Gonorrhea, a bacterial infection caused by the bacteria Neisseria gonorrhoeae, is an STD that affects around 700,000 people a year in the U.S. Although the official CDC reported numbers are lower at less than 400,000 people in 2010 or 100.8 per 100,000 of the population, it is believed that almost double the amount of people have contracted the disease and are unaware of their condition.
Contracted through sexual contact, including the penis, vagina, anus, and even the mouth and throat, it is easily transmitted from one person to another and when left untreated can cause serious complications in both men and women. In men, the infection can cause a condition called epididymitis, in which the infection spreads to the tubes connected to the testicles, and can be quite painful as well as render a man infertile. In women, the infection can spread to the fallopian tubes and uterus and cause pelvic inflammatory disease. A condition that can cause constant abdominal pain, internal abscesses, as well as render a woman infertile.
Gonorrhea symptoms are generally mild to non-existent and are often misconstrued as other less serious health conditions by people when they exhibit them. When there are symptoms they tend to become noticeable between five and thirty days and differ slightly between men and women.
Because the infection is often asymptomatic it is recommended that all sexually active people who are not in monogamous relationships be tested at a minimum of once a year.
If you are experiencing one or more of these symptoms you should consult with your physician about possible problems and testing options and refrain from sexual activity.
Common Symptoms In Men May Include:
- Burning sensation when urinating.
- Yellowish white discharge from the penis.
- Painful or swollen testicles.
- A sore throat.
Common Symptoms In Women May Include:
- Burning sensation when urinating.
- Yellowish vaginal discharge.
- Vaginal bleeding.
- Painful bowel movements.
Symptoms of the anus are the same between both men and women and may include:
- Itching and burning sensation.
- Yellowish discharge.
A gallery of gonorrhea and chlamydia pictures can be found here.
U.S. Statistics by State Age and Gender
Mandatory reporting of gonorrhea started in 1941 and has been fairly sporadic ever since. The highest number of reported cases was in 1978 with over a million newly infected people or more exactly 459.7 per 100,000 of the population. After which, rates declined until 1997 where they leveled off at below 400,000 new reported infections each year. Keeping in mind that these statistics are only for reported new infections, and that the Center for Disease Control predicts that the actual numbers are most likely double.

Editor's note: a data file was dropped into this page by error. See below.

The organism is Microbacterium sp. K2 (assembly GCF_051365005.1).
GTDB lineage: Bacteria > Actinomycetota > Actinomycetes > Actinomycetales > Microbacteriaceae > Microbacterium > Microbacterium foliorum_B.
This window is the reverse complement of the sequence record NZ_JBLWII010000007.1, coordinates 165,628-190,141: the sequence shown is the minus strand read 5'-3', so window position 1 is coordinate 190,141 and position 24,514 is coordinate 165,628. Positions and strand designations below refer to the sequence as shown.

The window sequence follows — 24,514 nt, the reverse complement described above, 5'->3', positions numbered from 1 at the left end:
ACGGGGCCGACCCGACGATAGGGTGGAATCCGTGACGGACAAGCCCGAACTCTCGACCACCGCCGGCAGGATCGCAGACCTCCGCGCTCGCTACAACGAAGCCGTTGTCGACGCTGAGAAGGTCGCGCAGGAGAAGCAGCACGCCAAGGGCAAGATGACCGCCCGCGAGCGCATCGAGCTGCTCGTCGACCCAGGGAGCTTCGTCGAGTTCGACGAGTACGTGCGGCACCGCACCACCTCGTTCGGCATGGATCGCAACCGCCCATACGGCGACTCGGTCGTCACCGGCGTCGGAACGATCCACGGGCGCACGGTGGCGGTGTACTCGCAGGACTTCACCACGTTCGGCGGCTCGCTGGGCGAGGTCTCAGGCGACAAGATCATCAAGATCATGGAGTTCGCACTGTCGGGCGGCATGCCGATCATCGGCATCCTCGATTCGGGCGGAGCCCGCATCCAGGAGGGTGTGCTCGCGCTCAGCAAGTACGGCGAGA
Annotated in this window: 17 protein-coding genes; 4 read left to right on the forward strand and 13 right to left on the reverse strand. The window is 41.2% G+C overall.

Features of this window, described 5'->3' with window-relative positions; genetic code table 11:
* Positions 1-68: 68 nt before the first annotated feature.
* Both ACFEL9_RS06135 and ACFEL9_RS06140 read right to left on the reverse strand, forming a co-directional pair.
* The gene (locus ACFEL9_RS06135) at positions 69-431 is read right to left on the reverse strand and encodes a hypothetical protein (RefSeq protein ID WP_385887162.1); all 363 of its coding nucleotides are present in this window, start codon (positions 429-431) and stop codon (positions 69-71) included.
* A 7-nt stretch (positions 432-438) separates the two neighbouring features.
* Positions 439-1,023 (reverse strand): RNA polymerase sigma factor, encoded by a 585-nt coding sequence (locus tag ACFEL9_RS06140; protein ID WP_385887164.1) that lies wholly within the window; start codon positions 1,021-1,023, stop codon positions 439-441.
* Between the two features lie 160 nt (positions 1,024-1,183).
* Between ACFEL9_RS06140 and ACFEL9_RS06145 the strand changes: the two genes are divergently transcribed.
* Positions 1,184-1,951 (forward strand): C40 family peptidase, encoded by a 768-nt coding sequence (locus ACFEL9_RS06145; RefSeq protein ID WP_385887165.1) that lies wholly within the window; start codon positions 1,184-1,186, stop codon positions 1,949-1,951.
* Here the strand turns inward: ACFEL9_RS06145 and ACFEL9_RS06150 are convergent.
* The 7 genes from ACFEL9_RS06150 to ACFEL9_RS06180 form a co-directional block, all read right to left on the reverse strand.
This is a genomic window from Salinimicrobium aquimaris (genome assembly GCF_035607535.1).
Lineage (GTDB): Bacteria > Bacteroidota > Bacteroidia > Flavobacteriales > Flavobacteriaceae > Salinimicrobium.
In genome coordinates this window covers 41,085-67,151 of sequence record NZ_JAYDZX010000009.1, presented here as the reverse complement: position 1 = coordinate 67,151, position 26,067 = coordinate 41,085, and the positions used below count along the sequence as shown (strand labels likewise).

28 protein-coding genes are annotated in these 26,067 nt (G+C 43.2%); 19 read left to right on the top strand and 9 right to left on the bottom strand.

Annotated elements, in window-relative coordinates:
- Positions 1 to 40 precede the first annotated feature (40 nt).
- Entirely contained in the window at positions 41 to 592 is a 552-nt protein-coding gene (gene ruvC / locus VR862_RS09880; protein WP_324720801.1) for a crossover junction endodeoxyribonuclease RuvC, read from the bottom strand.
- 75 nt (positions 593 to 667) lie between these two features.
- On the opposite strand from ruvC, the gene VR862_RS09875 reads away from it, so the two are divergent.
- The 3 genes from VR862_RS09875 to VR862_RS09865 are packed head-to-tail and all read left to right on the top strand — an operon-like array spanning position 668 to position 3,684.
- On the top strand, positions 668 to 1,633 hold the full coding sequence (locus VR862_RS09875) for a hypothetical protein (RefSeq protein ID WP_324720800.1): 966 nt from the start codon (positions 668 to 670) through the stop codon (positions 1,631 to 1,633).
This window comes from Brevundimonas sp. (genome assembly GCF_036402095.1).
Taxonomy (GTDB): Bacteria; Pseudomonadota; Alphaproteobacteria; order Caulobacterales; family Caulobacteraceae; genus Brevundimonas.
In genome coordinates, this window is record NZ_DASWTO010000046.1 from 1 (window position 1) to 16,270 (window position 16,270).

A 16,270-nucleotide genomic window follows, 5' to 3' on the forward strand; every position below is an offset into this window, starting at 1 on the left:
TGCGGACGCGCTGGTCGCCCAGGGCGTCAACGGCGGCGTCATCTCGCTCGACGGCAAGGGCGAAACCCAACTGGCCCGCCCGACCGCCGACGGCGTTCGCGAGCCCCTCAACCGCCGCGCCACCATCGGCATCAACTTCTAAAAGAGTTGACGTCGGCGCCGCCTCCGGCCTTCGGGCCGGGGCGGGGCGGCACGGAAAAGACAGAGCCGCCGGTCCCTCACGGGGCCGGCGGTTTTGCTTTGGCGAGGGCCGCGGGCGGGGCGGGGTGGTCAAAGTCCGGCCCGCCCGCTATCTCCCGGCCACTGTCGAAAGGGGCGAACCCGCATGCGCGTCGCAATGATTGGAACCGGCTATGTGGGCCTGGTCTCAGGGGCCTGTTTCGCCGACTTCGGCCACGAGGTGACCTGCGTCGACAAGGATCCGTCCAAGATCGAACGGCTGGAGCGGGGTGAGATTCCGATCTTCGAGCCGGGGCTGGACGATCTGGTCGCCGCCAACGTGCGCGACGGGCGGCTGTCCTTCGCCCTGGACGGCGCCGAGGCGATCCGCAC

As you can see from the age graph above, which holds true with most STD statistics, teens and young adults ages 15 to 24 are the largest demographics that are the most susceptible to infection and is where more attention and education is needed in order to keep infection rates low. Also, noted is the fact that women have a higher rate of infection than men in almost all age groups. In some cases more than double.
2010 Rates per 100,000 by Age Group and Race/Ethnicity
|Age Groups||Asian/Pacific Islanders||American Indians and Alaska Natives||Hispanics||Whites||Blacks|
The table above represents reported 2010 data from the Center of Disease Control compiled into race and age groups.
Diagnosis and Treatment Of Gonorrhea
Diagnosis of the STI Gonorrhea can only be done by a physician. If you have any Gonorrhea symptoms you should seek help immediately. In order to check to see if you have gonorrhea online pictures will not do. Your doctor will have to take samples of the infected area (your throat penis or vagina) and send them to a lab to be tested. Sometimes this can be a little uncomfortable especially in men where they may have to swab the inside of the penis.
The Treatment of Gonorrhea is generally quite simple. After being tested, your doctor will prescribe an antibiotic which after taking for a certain amount of time will clear up the infection. Gonorrhea used to be easily treated, but is starting to become resistant to certain drugs meaning in the future it may get even harder to treat. When taking the medication make sure to read the instructions on the medication and follow them exactly and remember that after your gonorrhea is treated it can easily be caught again and may become harder to treat the second time.
In women untreated Gonorrhea can develop into Pelvic Inflammatory Disease (PID) which well over 1 million American women have even if they do not know it and have no symptoms. When the symptoms of PID are present they include Stomach pain and Fever. If untreated, PID can damage the fallopian tubes and cause infertility.
In men untreated Gonorrhea can develop into epididymitis (inflammation of the tube at the back of the testicle) A painful disease that swells the testicles and can lead to infertility.